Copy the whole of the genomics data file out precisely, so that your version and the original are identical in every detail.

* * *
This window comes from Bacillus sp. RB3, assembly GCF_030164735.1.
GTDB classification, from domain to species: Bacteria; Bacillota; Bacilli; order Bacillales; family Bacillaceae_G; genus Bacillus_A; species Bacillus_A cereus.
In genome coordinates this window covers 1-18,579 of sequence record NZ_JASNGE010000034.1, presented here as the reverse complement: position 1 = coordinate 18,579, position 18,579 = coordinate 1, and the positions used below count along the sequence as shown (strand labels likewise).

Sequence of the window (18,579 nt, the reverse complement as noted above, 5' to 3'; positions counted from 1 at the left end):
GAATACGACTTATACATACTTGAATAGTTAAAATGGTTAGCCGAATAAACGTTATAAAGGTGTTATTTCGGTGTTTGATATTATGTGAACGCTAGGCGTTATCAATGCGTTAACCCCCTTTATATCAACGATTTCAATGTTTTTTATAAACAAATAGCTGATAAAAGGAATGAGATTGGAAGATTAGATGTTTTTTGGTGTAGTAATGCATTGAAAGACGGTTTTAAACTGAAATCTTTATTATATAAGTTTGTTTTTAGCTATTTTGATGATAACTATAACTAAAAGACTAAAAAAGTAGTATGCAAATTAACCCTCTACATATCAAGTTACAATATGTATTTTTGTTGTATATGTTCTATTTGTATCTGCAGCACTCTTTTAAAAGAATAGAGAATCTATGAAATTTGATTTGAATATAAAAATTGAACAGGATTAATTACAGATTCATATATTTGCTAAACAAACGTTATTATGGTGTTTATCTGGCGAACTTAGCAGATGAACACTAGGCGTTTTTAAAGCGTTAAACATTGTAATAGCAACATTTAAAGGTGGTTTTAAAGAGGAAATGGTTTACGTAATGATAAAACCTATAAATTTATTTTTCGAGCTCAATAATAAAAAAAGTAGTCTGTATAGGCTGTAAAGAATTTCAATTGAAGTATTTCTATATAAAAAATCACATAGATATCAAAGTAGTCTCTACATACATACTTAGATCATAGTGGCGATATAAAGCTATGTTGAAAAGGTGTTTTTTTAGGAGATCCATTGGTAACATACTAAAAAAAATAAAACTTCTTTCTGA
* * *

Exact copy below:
This window comes from Bacillus sp. RB3, assembly GCF_030164735.1.
GTDB classification, from domain to species: Bacteria; Bacillota; Bacilli; order Bacillales; family Bacillaceae_G; genus Bacillus_A; species Bacillus_A cereus.
In genome coordinates this window covers 1-18,579 of sequence record NZ_JASNGE010000034.1, presented here as the reverse complement: position 1 = coordinate 18,579, position 18,579 = coordinate 1, and the positions used below count along the sequence as shown (strand labels likewise).

Sequence of the window (18,579 nt, the reverse complement as noted above, 5' to 3'; positions counted from 1 at the left end):
GAATACGACTTATACATACTTGAATAGTTAAAATGGTTAGCCGAATAAACGTTATAAAGGTGTTATTTCGGTGTTTGATATTATGTGAACGCTAGGCGTTATCAATGCGTTAACCCCCTTTATATCAACGATTTCAATGTTTTTTATAAACAAATAGCTGATAAAAGGAATGAGATTGGAAGATTAGATGTTTTTTGGTGTAGTAATGCATTGAAAGACGGTTTTAAACTGAAATCTTTATTATATAAGTTTGTTTTTAGCTATTTTGATGATAACTATAACTAAAAGACTAAAAAAGTAGTATGCAAATTAACCCTCTACATATCAAGTTACAATATGTATTTTTGTTGTATATGTTCTATTTGTATCTGCAGCACTCTTTTAAAAGAATAGAGAATCTATGAAATTTGATTTGAATATAAAAATTGAACAGGATTAATTACAGATTCATATATTTGCTAAACAAACGTTATTATGGTGTTTATCTGGCGAACTTAGCAGATGAACACTAGGCGTTTTTAAAGCGTTAAACATTGTAATAGCAACATTTAAAGGTGGTTTTAAAGAGGAAATGGTTTACGTAATGATAAAACCTATAAATTTATTTTTCGAGCTCAATAATAAAAAAAGTAGTCTGTATAGGCTGTAAAGAATTTCAATTGAAGTATTTCTATATAAAAAATCACATAGATATCAAAGTAGTCTCTACATACATACTTAGATCATAGTGGCGATATAAAGCTATGTTGAAAAGGTGTTTTTTTAGGAGATCCATTGGTAACATACTAAAAAAAATAAAACTTCTTTCTGA